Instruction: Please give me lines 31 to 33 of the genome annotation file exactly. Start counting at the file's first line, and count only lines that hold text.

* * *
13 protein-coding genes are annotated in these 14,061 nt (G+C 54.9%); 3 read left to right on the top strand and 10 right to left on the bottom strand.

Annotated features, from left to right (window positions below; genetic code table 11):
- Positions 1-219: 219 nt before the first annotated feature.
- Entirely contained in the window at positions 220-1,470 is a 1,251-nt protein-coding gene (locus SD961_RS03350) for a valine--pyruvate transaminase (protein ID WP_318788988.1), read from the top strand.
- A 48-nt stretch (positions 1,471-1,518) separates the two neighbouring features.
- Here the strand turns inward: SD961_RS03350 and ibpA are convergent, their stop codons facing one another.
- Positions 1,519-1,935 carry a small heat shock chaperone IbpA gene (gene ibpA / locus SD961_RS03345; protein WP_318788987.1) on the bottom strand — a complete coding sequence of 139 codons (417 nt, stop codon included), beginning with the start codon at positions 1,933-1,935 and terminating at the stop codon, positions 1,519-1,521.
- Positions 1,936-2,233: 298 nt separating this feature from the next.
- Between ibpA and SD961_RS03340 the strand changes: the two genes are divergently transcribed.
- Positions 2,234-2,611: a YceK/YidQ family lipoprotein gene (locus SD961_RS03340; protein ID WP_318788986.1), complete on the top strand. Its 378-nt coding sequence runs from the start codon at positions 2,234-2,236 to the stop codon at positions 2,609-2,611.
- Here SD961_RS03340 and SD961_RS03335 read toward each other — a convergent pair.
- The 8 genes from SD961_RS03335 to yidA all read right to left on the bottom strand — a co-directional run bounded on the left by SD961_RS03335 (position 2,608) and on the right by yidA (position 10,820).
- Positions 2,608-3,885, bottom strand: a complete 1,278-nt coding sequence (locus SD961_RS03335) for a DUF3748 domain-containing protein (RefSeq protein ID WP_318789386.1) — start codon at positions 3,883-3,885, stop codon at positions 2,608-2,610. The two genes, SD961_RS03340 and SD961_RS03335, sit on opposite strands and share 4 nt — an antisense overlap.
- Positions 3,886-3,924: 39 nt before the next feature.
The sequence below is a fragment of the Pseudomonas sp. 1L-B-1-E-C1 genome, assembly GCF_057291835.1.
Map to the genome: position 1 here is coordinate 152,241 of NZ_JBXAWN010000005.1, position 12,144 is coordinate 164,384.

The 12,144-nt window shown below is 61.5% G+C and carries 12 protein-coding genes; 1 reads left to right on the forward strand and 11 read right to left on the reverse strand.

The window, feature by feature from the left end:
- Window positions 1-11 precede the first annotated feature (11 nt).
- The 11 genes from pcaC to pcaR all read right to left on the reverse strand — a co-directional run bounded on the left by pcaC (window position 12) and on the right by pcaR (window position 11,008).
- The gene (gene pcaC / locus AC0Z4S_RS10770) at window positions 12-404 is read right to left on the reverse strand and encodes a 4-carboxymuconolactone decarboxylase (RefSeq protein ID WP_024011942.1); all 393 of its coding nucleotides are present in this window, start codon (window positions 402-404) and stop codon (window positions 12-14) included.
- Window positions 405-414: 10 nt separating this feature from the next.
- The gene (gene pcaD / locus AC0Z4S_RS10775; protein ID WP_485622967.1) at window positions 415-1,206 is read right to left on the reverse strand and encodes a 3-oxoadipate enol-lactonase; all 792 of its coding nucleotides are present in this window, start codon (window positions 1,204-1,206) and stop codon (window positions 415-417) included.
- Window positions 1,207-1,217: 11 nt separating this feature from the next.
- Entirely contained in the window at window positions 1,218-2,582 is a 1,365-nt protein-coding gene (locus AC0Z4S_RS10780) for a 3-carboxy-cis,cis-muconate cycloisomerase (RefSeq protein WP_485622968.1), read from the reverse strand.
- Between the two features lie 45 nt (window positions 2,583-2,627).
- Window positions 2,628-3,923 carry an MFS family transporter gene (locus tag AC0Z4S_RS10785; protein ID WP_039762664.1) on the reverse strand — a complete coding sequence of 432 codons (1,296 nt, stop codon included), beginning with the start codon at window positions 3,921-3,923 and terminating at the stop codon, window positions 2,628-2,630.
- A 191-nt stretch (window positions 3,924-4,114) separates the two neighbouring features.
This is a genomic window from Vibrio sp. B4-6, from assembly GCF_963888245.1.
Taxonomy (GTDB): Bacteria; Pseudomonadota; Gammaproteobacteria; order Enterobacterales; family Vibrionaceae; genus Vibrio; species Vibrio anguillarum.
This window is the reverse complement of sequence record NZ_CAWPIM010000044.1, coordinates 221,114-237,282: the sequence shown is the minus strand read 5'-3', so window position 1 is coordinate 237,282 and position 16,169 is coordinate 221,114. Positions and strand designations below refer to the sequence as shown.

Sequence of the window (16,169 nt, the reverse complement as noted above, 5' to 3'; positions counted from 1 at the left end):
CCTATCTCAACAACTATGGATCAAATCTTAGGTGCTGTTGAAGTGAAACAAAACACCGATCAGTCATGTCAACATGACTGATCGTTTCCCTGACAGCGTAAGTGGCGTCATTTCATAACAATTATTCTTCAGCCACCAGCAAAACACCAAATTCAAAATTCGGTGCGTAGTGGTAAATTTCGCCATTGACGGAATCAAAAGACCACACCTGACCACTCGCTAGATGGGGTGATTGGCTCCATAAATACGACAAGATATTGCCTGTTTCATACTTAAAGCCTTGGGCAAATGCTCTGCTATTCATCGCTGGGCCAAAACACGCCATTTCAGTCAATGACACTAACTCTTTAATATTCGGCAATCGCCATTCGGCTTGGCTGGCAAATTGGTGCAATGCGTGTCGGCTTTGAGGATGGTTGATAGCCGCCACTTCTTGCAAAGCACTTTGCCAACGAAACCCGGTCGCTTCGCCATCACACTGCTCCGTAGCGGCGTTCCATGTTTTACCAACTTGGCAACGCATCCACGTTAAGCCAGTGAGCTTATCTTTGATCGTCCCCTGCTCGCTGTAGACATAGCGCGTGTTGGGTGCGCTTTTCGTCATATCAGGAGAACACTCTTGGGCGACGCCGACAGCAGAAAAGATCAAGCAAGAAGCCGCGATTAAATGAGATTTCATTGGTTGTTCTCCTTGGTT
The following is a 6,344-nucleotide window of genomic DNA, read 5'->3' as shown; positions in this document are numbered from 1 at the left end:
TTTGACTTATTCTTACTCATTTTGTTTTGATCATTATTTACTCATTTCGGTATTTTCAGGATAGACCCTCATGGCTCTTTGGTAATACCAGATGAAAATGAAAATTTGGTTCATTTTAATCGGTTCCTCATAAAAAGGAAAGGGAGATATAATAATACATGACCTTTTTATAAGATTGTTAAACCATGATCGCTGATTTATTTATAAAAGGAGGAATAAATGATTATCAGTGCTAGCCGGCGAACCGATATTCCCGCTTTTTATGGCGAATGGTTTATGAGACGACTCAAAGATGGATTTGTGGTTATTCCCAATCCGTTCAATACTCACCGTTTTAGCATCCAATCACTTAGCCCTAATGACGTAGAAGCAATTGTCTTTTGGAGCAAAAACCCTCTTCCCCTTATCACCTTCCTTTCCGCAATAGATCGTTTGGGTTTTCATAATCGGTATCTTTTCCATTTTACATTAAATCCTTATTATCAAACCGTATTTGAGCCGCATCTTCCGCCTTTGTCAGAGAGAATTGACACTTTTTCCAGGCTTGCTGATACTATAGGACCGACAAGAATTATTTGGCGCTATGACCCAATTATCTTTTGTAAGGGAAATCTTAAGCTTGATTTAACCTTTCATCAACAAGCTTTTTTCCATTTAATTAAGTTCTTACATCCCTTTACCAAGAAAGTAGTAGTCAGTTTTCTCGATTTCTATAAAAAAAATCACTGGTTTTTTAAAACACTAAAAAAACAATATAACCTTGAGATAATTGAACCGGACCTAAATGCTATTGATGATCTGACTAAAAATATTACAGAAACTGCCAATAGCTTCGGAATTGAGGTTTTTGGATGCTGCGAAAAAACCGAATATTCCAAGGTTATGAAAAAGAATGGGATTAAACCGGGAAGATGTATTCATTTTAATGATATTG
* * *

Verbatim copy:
This window is the reverse complement of sequence record NZ_CAWPIM010000044.1, coordinates 221,114-237,282: the sequence shown is the minus strand read 5'-3', so window position 1 is coordinate 237,282 and position 16,169 is coordinate 221,114. Positions and strand designations below refer to the sequence as shown.

Sequence of the window (16,169 nt, the reverse complement as noted above, 5' to 3'; positions counted from 1 at the left end):
CCTATCTCAACAACTATGGATCAAATCTTAGGTGCTGTTGAAGTGAAACAAAACACCGATCAGTCATGTCAACATGACTGATCGTTTCCCTGACAGCGTAAGTGGCGTCATTTCATAACAATTATTCTTCAGCCACCAGCAAAACACCAAATTCAAAATTCGGTGCGTAGTGGTAAATTTCGCCATTGACGGAATCAAAAGACCACACCTGACCACTCGCTAGATGGGGTGATTGGCTCCATAAATACGACAAGATATTGCCTGTTTCATACTTAAAGCCTTGGGCAAATGCTCTGCTATTCATCGCTGGGCCAAAACACGCCATTTCAGTCAATGACACTAACTCTTTAATATTCGGCAATCGCCATTCGGCTTGGCTGGCAAATTGGTGCAATGCGTGTCGGCTTTGAGGATGGTTGATAGCCGCCACTTCTTGCAAAGCACTTTGCCAACGAAACCCGGTCGCTTCGCCATCACACTGCTCCGTAGCGGCGTTCCATGTTTTACCAACTTGGCAACGCATCCACGTTAAGCCAGTGAGCTTATCTTTGATCGTCCCCTGCTCGCTGTAGACATAGCGCGTGTTGGGTGCGCTTTTCGTCATATCAGGAGAACACTCTTGGGCGACGCCGACAGCAGAAAAGATCAAGCAAGAAGCCGCGATTAAATGAGATTTCATTGGTTGTTCTCCTTGGTT